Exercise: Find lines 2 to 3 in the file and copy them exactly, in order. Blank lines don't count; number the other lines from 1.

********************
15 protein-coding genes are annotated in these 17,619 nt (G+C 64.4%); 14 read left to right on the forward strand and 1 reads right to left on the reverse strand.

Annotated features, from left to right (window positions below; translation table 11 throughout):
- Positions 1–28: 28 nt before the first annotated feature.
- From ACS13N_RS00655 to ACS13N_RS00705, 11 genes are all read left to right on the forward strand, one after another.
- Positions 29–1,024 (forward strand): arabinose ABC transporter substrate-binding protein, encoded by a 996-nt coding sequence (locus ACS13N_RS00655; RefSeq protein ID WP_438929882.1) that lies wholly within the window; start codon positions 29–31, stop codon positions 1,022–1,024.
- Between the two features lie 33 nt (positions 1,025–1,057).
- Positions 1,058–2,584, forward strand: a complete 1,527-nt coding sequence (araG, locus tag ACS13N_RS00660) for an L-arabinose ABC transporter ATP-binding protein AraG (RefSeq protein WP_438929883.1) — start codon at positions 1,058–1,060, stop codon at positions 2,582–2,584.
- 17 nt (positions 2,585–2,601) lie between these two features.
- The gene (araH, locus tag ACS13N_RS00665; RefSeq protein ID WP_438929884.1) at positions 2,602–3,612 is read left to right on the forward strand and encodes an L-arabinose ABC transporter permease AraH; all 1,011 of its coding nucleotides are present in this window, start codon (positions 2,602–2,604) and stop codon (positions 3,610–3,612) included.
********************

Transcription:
Annotated features, from left to right (window positions below; translation table 11 throughout):
- Positions 1–28: 28 nt before the first annotated feature.